PBM Lobbyist’s Testimony Helps Make Case for Greater MAC Scrutiny

By Michael Rule

During recent testimony before the Florida House Health Innovation Subcommittee, a representative for Express Scripts, the nation’s largest Pharmacy Benefits Manager (PBM), testified that there are 2,000 brand name drugs with no generic alternative, subject to maximum allowable costs (MAC) pricing. (Video available here, Express Scripts Testimony Starts at the 59:40 mark)

This seems to contradict his own defense of MAC pricing in which he gave a hypothetical example of “maybe“ nine drugs being available for high cholesterol. Under his explanation, MAC pricing exists to encourage pharmacies or their purchasing agents to purchase the lowest priced medication available. Following this example, he spoke in opposition to the way maximum allowable cost was defined, which is the upper limit or maximum amount that an insurer or managed care plan will pay for generic drugs or brand name prescription drugs with available generic versions. If, as he says, the purpose of MAC pricing is to incentivize the acquisition of the lowest priced product, what is wrong with this definition? He opposed this definition because of the 2,000 brand name drugs on the Express Scripts master formulary that are subject to MAC pricing. In essence he undermined his own argument that MACs exist to encourage pharmacies to purchase the lowest cost medication available. How can they do so when they have only one option?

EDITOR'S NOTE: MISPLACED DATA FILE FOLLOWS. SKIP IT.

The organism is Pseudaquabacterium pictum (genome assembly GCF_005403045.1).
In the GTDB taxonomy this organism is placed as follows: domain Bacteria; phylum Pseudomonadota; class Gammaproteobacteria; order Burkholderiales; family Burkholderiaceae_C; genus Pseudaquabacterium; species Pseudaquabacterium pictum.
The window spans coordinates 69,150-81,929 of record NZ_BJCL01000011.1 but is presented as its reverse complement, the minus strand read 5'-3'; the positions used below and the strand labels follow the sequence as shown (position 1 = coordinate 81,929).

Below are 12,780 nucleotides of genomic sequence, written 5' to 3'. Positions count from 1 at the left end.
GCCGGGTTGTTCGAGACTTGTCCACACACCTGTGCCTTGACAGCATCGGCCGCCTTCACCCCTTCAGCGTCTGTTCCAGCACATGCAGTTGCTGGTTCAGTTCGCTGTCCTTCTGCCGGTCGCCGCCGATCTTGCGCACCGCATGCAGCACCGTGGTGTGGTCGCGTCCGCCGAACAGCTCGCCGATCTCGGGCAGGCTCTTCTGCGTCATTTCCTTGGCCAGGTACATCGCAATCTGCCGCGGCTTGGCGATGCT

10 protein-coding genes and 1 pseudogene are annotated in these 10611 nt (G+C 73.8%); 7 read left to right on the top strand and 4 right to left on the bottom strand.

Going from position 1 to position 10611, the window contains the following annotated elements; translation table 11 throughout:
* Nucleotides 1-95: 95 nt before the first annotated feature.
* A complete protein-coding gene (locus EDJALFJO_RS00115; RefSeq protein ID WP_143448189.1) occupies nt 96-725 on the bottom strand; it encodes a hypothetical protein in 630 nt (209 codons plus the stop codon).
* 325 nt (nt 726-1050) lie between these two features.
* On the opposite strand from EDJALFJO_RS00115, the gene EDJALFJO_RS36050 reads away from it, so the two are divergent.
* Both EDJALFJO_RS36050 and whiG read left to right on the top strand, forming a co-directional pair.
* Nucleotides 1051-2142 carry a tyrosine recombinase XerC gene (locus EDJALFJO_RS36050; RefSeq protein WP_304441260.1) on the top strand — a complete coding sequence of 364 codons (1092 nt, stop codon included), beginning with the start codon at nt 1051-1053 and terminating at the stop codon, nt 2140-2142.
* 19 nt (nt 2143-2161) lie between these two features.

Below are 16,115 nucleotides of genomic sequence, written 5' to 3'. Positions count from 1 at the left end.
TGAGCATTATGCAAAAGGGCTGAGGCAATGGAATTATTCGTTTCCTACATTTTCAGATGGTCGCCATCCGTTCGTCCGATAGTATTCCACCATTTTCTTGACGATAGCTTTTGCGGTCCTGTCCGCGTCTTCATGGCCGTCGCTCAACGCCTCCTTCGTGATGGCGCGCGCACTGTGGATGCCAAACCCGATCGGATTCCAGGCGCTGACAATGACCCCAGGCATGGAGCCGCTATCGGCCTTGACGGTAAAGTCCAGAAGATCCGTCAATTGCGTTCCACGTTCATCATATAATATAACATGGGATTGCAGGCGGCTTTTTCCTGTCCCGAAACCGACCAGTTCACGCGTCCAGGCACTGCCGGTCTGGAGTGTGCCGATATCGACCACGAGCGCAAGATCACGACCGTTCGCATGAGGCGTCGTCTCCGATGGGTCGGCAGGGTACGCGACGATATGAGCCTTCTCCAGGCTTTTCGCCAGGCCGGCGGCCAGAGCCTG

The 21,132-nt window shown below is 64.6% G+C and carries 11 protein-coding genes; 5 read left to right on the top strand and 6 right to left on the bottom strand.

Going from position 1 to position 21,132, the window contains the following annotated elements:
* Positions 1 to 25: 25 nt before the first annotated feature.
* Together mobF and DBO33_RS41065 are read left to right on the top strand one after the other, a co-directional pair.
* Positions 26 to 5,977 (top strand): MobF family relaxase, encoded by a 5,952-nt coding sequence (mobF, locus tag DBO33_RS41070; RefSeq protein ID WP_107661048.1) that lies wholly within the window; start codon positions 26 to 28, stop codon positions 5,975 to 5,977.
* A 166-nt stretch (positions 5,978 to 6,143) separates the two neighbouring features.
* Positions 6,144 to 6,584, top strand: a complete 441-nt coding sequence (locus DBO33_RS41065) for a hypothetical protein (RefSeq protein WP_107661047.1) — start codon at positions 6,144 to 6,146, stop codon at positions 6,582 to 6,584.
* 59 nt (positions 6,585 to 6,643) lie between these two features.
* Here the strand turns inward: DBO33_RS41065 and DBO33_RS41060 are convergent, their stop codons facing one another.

While pharmacies may have only one option in purchasing many of these medications, the reimbursement is solely set by the PBMs, necessitating additional scrutiny of MAC pricing by both state legislatures and the United States Congress to provide some transparency into how PBMs designate medications for the MAC list and ultimately to ensure payments to pharmacies keep pace with market conditions.

Please click here to send an email to your Member of Congress urging support for H.R. 244, the MAC Transparency Act, which would force PBMs to update their MAC reimbursements at least once every seven days. Click here for more information.

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